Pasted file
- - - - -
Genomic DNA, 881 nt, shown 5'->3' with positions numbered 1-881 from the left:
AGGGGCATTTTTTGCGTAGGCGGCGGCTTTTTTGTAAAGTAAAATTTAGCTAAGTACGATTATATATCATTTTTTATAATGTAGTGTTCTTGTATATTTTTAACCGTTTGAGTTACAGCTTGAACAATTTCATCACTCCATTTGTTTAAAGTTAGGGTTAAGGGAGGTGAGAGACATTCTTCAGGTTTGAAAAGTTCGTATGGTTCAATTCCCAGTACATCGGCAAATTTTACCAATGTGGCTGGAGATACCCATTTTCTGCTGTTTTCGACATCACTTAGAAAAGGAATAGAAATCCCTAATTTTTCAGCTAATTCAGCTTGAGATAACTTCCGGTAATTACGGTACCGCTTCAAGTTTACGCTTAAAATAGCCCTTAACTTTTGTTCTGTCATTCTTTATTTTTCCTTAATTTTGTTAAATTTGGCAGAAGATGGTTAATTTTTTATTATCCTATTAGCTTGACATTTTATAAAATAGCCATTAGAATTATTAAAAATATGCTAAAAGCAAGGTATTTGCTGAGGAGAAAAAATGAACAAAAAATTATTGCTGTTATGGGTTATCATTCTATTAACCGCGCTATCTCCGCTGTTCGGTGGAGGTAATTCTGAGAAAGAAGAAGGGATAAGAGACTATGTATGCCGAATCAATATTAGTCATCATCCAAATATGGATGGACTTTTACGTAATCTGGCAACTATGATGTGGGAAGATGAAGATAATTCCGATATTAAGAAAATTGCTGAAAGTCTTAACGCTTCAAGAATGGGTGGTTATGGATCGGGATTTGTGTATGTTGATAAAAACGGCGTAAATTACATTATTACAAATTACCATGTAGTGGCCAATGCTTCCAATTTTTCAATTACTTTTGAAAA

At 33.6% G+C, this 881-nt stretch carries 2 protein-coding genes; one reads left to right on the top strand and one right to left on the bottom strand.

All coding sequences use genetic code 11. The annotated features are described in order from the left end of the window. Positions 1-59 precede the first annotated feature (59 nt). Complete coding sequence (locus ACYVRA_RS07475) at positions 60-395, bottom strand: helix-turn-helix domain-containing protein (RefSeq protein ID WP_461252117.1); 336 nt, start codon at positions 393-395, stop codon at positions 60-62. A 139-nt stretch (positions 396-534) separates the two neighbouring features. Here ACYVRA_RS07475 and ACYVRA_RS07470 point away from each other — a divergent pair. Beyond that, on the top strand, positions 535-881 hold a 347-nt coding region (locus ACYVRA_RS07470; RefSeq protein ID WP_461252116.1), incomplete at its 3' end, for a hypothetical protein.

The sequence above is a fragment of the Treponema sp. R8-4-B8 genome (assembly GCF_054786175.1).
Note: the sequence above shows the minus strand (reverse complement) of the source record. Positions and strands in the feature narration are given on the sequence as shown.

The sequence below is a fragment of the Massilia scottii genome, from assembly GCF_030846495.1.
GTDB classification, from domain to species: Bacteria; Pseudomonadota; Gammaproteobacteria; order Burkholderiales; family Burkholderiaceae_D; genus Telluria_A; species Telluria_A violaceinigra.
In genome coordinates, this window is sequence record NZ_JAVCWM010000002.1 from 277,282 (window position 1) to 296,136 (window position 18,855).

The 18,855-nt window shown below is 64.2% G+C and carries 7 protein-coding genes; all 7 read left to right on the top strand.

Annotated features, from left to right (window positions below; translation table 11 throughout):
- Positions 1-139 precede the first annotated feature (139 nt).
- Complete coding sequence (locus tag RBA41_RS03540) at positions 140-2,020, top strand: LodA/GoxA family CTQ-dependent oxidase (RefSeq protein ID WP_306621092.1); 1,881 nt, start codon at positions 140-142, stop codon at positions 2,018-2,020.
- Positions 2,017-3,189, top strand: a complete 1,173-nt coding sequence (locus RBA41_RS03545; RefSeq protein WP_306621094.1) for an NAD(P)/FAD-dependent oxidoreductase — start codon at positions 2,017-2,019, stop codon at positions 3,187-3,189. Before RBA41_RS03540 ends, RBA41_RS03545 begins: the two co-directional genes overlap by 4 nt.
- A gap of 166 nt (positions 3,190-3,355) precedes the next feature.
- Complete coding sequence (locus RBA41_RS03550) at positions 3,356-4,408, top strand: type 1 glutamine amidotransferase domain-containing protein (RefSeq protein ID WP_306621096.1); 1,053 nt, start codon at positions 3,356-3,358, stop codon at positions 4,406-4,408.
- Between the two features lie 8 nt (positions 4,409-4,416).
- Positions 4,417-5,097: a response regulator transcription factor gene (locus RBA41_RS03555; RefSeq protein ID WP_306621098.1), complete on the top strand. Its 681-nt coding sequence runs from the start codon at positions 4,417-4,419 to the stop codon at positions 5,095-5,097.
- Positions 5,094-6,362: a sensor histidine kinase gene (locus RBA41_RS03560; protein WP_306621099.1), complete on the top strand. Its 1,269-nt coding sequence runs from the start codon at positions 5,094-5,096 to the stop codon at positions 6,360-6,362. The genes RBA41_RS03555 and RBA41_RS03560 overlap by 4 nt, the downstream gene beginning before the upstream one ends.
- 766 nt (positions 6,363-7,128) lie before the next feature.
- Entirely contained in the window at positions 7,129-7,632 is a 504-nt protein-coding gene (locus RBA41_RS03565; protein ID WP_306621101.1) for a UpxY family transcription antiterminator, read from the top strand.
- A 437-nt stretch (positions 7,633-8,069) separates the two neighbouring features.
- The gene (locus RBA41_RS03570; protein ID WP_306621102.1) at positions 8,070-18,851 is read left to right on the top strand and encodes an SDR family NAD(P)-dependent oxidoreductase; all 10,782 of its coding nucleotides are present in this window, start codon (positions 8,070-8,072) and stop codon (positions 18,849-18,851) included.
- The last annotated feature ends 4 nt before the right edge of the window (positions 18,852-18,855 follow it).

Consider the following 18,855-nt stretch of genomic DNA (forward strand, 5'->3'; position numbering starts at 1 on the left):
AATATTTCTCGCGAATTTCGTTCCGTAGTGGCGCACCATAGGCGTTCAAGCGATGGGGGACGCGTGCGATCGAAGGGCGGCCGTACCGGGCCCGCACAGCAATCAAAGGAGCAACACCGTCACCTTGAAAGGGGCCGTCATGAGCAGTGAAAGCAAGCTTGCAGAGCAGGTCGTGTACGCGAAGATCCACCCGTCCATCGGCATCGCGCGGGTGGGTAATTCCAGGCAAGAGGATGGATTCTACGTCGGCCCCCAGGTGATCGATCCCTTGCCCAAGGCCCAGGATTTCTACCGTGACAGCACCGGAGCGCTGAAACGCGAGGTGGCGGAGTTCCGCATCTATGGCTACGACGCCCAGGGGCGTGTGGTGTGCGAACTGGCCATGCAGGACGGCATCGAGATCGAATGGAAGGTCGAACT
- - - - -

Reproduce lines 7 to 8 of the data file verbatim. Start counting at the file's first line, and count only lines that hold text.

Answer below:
The sequence below is a fragment of the Massilia scottii genome, from assembly GCF_030846495.1.
GTDB classification, from domain to species: Bacteria; Pseudomonadota; Gammaproteobacteria; order Burkholderiales; family Burkholderiaceae_D; genus Telluria_A; species Telluria_A violaceinigra.